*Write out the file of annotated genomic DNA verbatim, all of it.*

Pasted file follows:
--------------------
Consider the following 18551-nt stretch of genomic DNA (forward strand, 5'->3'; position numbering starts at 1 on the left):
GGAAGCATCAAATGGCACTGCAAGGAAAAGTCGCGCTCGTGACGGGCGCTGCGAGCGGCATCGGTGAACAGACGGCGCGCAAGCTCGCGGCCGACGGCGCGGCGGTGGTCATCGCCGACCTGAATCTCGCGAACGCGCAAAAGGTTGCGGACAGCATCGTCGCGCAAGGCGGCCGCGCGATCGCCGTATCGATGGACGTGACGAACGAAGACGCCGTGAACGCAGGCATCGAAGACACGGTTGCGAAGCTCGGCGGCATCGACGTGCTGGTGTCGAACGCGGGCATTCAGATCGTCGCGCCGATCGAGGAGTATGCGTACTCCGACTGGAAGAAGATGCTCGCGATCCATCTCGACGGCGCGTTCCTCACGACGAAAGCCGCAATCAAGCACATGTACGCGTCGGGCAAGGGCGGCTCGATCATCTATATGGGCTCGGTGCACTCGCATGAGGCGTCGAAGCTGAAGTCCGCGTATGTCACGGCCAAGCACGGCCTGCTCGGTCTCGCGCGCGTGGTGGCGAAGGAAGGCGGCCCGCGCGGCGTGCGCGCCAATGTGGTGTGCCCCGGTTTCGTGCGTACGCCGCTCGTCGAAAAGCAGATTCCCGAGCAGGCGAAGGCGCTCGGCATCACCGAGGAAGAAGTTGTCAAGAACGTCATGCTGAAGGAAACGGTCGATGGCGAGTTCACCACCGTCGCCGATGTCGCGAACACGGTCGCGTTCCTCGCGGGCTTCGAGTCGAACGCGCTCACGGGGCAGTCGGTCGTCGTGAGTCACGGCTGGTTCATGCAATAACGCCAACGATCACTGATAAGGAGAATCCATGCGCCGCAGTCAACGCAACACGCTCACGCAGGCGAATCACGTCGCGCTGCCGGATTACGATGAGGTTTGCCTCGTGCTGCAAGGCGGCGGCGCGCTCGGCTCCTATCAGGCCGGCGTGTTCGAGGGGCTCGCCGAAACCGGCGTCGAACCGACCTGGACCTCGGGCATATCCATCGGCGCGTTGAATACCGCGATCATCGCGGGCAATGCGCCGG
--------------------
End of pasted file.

Consider the following 18551-nt stretch of genomic DNA (forward strand, 5'->3'; position numbering starts at 1 on the left):
GGAAGCATCAAATGGCACTGCAAGGAAAAGTCGCGCTCGTGACGGGCGCTGCGAGCGGCATCGGTGAACAGACGGCGCGCAAGCTCGCGGCCGACGGCGCGGCGGTGGTCATCGCCGACCTGAATCTCGCGAACGCGCAAAAGGTTGCGGACAGCATCGTCGCGCAAGGCGGCCGCGCGATCGCCGTATCGATGGACGTGACGAACGAAGACGCCGTGAACGCAGGCATCGAAGACACGGTTGCGAAGCTCGGCGGCATCGACGTGCTGGTGTCGAACGCGGGCATTCAGATCGTCGCGCCGATCGAGGAGTATGCGTACTCCGACTGGAAGAAGATGCTCGCGATCCATCTCGACGGCGCGTTCCTCACGACGAAAGCCGCAATCAAGCACATGTACGCGTCGGGCAAGGGCGGCTCGATCATCTATATGGGCTCGGTGCACTCGCATGAGGCGTCGAAGCTGAAGTCCGCGTATGTCACGGCCAAGCACGGCCTGCTCGGTCTCGCGCGCGTGGTGGCGAAGGAAGGCGGCCCGCGCGGCGTGCGCGCCAATGTGGTGTGCCCCGGTTTCGTGCGTACGCCGCTCGTCGAAAAGCAGATTCCCGAGCAGGCGAAGGCGCTCGGCATCACCGAGGAAGAAGTTGTCAAGAACGTCATGCTGAAGGAAACGGTCGATGGCGAGTTCACCACCGTCGCCGATGTCGCGAACACGGTCGCGTTCCTCGCGGGCTTCGAGTCGAACGCGCTCACGGGGCAGTCGGTCGTCGTGAGTCACGGCTGGTTCATGCAATAACGCCAACGATCACTGATAAGGAGAATCCATGCGCCGCAGTCAACGCAACACGCTCACGCAGGCGAATCACGTCGCGCTGCCGGATTACGATGAGGTTTGCCTCGTGCTGCAAGGCGGCGGCGCGCTCGGCTCCTATCAGGCCGGCGTGTTCGAGGGGCTCGCCGAAACCGGCGTCGAACCGACCTGGACCTCGGGCATATCCATCGGCGCGTTGAATACCGCGATCATCGCGGGCAATGCGCCGG